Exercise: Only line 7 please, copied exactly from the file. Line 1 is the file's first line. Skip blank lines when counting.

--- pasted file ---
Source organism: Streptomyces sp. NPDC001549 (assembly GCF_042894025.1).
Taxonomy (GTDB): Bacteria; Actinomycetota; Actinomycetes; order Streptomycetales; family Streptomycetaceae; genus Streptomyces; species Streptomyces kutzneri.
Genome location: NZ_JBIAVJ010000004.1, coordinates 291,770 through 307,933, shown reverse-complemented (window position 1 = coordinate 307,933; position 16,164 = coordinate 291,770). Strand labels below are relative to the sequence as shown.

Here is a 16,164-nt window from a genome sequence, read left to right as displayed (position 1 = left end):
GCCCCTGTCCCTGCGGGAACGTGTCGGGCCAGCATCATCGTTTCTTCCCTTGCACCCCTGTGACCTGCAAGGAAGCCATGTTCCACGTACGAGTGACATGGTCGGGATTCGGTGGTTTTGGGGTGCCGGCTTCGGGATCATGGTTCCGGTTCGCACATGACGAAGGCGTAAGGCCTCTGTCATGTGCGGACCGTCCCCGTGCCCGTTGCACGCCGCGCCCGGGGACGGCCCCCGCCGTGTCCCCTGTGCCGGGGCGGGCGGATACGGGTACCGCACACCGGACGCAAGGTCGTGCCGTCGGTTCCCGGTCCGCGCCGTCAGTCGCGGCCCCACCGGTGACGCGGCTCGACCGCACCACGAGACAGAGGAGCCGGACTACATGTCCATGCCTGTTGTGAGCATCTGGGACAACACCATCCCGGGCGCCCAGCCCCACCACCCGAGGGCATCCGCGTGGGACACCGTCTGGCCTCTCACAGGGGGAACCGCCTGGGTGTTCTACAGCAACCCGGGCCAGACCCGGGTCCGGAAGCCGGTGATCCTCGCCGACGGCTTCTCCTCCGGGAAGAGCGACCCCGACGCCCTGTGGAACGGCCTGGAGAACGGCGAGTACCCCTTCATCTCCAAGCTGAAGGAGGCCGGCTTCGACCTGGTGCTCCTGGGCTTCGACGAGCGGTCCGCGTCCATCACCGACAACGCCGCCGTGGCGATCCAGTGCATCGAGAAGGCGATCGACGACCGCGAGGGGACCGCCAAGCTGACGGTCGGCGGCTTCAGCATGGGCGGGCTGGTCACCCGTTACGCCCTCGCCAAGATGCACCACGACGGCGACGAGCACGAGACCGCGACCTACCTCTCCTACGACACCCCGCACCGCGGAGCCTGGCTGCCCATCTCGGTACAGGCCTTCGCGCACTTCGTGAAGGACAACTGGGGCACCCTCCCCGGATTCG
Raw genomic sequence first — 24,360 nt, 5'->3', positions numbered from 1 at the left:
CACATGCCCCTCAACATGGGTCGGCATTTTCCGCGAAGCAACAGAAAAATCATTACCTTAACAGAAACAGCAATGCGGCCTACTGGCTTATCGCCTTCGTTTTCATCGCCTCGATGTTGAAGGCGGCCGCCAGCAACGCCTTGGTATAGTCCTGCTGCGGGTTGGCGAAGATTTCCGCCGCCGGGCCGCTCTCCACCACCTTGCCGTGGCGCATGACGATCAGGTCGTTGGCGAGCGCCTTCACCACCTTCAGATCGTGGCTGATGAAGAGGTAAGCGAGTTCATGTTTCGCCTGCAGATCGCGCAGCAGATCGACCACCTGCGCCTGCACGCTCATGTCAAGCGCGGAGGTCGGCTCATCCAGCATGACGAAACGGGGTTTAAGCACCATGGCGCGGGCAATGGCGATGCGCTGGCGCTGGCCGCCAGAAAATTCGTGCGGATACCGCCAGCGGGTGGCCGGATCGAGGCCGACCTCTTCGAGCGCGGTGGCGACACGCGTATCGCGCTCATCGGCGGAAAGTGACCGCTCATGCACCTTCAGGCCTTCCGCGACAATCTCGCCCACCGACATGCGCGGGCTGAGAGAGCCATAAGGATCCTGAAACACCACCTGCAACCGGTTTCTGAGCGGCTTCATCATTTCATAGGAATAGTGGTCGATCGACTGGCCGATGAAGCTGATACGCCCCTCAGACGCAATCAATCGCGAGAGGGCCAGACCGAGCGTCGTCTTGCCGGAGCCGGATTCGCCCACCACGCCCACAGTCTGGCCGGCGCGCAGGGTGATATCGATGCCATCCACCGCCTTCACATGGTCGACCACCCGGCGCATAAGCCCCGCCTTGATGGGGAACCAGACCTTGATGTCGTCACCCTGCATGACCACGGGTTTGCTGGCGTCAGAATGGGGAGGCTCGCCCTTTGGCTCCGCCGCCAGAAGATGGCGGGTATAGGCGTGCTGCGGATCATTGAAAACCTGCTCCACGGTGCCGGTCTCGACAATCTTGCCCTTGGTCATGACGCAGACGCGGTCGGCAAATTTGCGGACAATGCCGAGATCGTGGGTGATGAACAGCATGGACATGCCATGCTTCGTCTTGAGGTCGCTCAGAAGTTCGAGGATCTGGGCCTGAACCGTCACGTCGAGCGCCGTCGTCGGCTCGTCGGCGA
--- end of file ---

CACATGCCCCTCAACATGGGTCGGCATTTTCCGCGAAGCAACAGAAAAATCATTACCTTAACAGAAACAGCAATGCGGCCTACTGGCTTATCGCCTTCGTTTTCATCGCCTCGATGTTGAAGGCGGCCGCCAGCAACGCCTTGGTATAGTCCTGCTGCGGGTTGGCGAAGATTTCCGCCGCCGGGCCGCTCTCCACCACCTTGCCGTGGCGCATGACGATCAGGTCGTTGGCGAGCGCCTTCACCACCTTCAGATCGTGGCTGATGAAGAGGTAAGCGAGTTCATGTTTCGCCTGCAGATCGCGCAGCAGATCGACCACCTGCGCCTGCACGCTCATGTCAAGCGCGGAGGTCGGCTCATCCAGCATGACGAAACGGGGTTTAAGCACCATGGCGCGGGCAATGGCGATGCGCTGGCGCTGGCCGCCAGAAAATTCGTGCGGATACCGCCAGCGGGTGGCCGGATCGAGGCCGACCTCTTCGAGCGCGGTGGCGACACGCGTATCGCGCTCATCGGCGGAAAGTGACCGCTCATGCACCTTCAGGCCTTCCGCGACAATCTCGCCCACCGACATGCGCGGGCTGAGAGAGCCATAAGGATCCTGAAACACCACCTGCAACCGGTTTCTGAGCGGCTTCATCATTTCATAGGAATAGTGGTCGATCGACTGGCCGATGAAGCTGATACGCCCCTCAGACGCAATCAATCGCGAGAGGGCCAGACCGAGCGTCGTCTTGCCGGAGCCGGATTCGCCCACCACGCCCACAGTCTGGCCGGCGCGCAGGGTGATATCGATGCCATCCACCGCCTTCACATGGTCGACCACCCGGCGCATAAGCCCCGCCTTGATGGGGAACCAGACCTTGATGTCGTCACCCTGCATGACCACGGGTTTGCTGGCGTCAGAATGGGGAGGCTCGCCCTTTGGCTCCGCCGCCAGAAGATGGCGGGTATAGGCGTGCTGCGGATCATTGAAAACCTGCTCCACGGTGCCGGTCTCGACAATCTTGCCCTTGGTCATGACGCAGACGCGGTCGGCAAATTTGCGGACAATGCCGAGATCGTGGGTGATGAACAGCATGGACATGCCATGCTTCGTCTTGAGGTCGCTCAGAAGTTCGAGGATCTGGGCCTGAACCGTCACGTCGAGCGCCGTCGTCGGCTCGTCGGCGA